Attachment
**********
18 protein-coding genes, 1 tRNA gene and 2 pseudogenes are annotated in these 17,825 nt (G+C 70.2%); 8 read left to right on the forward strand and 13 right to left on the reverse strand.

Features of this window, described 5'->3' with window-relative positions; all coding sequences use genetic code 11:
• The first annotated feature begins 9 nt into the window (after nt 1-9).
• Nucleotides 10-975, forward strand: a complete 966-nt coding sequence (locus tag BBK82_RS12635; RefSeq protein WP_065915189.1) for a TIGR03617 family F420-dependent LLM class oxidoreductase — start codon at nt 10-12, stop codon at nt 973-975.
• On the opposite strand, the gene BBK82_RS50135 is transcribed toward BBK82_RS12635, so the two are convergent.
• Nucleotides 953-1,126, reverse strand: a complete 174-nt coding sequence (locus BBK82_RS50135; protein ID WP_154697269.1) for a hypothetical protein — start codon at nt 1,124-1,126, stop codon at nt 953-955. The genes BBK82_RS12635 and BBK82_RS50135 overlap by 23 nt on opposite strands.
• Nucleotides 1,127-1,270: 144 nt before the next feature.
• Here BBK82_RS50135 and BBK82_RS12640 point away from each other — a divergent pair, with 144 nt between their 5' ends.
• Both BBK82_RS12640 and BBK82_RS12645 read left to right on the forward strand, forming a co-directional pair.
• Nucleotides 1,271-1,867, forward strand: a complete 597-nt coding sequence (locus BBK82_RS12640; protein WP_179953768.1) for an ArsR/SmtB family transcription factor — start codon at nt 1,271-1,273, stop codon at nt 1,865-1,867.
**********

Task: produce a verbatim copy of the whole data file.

18 protein-coding genes, 1 tRNA gene and 2 pseudogenes are annotated in these 17,825 nt (G+C 70.2%); 8 read left to right on the forward strand and 13 right to left on the reverse strand.

Features of this window, described 5'->3' with window-relative positions; all coding sequences use genetic code 11:
• The first annotated feature begins 9 nt into the window (after nt 1-9).
• Nucleotides 10-975, forward strand: a complete 966-nt coding sequence (locus tag BBK82_RS12635; RefSeq protein WP_065915189.1) for a TIGR03617 family F420-dependent LLM class oxidoreductase — start codon at nt 10-12, stop codon at nt 973-975.
• On the opposite strand, the gene BBK82_RS50135 is transcribed toward BBK82_RS12635, so the two are convergent.
• Nucleotides 953-1,126, reverse strand: a complete 174-nt coding sequence (locus BBK82_RS50135; protein ID WP_154697269.1) for a hypothetical protein — start codon at nt 1,124-1,126, stop codon at nt 953-955. The genes BBK82_RS12635 and BBK82_RS50135 overlap by 23 nt on opposite strands.
• Nucleotides 1,127-1,270: 144 nt before the next feature.
• Here BBK82_RS50135 and BBK82_RS12640 point away from each other — a divergent pair, with 144 nt between their 5' ends.
• Both BBK82_RS12640 and BBK82_RS12645 read left to right on the forward strand, forming a co-directional pair.
• Nucleotides 1,271-1,867, forward strand: a complete 597-nt coding sequence (locus BBK82_RS12640; protein WP_179953768.1) for an ArsR/SmtB family transcription factor — start codon at nt 1,271-1,273, stop codon at nt 1,865-1,867.